Leonard doesn't have a no-trade clause, so the Spurs don't have to trade him anywhere they don't want to.
The difference in opinion is driven primarily by a recent report from Get More Sports' Chris Sheridan that suggested that San Antonio would not consider trading Leonard to a Western Conference peer.
In addition to the Lakers, the Los Angeles Clippers, Boston Celtics and Philadelphia 76ers are among some of the other teams who have initially been raised as being legitimate contenders for his services.
But this goes well beyond the court itself, hence Leonard not batting much of an eyelid at the idea of sacrificing a max deal with the Spurs.
Cleveland does have the No. 8 overall pick in the 2018 NBA Draft, but that won't almost be enough to grab a player of Kawhi's talent level. That means that next, the Spurs have to decide that it is in their best interests to immediately trade Leonard, who still has a year left on his contract. According to Sheridan, however, that's exactly what the San Antonio intends to do. Furthermore, it's likely that LeBron James is leaving Cleveland as a free agent this Summer and there's no way Leonard would re-sign after the 2018-19 season without the 4x NBA MVP by his side. While he may lose out slightly if he leaves San Antonio, he would make far more in marketing in Los Angeles and could form the best super team in National Basketball Association history.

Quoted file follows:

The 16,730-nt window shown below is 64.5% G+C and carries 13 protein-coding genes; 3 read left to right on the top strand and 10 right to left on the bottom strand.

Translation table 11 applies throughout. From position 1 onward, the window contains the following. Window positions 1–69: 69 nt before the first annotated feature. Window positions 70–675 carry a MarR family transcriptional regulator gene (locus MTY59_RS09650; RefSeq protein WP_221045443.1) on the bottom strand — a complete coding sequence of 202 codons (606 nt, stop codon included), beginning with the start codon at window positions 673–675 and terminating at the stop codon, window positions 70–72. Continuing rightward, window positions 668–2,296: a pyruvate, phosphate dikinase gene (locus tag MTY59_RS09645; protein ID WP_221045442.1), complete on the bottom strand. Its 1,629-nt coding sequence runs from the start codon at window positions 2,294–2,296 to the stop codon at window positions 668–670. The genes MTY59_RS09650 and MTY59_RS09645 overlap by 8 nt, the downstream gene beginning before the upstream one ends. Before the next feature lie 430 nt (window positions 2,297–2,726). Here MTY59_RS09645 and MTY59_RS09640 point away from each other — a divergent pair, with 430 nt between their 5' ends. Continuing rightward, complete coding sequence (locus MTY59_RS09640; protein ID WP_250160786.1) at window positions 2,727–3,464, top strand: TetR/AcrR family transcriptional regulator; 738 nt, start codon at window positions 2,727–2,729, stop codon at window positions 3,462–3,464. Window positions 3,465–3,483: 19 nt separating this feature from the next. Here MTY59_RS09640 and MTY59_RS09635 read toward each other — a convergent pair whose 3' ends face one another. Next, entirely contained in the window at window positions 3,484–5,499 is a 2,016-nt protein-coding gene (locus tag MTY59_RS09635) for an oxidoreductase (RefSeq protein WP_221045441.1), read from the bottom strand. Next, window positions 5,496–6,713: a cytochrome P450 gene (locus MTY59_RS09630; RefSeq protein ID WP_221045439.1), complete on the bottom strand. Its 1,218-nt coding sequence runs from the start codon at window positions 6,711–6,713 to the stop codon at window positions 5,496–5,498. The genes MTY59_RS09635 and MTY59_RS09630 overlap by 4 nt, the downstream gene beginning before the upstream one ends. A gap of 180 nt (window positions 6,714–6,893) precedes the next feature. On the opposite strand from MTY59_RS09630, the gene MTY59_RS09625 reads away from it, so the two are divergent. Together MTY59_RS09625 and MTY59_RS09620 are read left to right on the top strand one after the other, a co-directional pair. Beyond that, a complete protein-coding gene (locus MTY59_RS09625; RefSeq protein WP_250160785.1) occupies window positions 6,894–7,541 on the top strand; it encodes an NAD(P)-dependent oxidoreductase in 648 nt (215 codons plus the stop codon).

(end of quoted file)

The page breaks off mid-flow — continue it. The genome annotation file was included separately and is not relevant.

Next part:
"The Clippers have more to offer than the Lakers".
It could be risky for the Suns to make a deal for Leonard.
As Bell said, there are probably some back channels that Leonard and James can communicate through.
The 26-year-old played just nine games in the 2017-18 season, with a mysterious quad injury keeping him out for longer than initially expected.
Whatever happens in the next month or so will determine the direction of the Lakers future. If that talent ends up being someone like Leonard?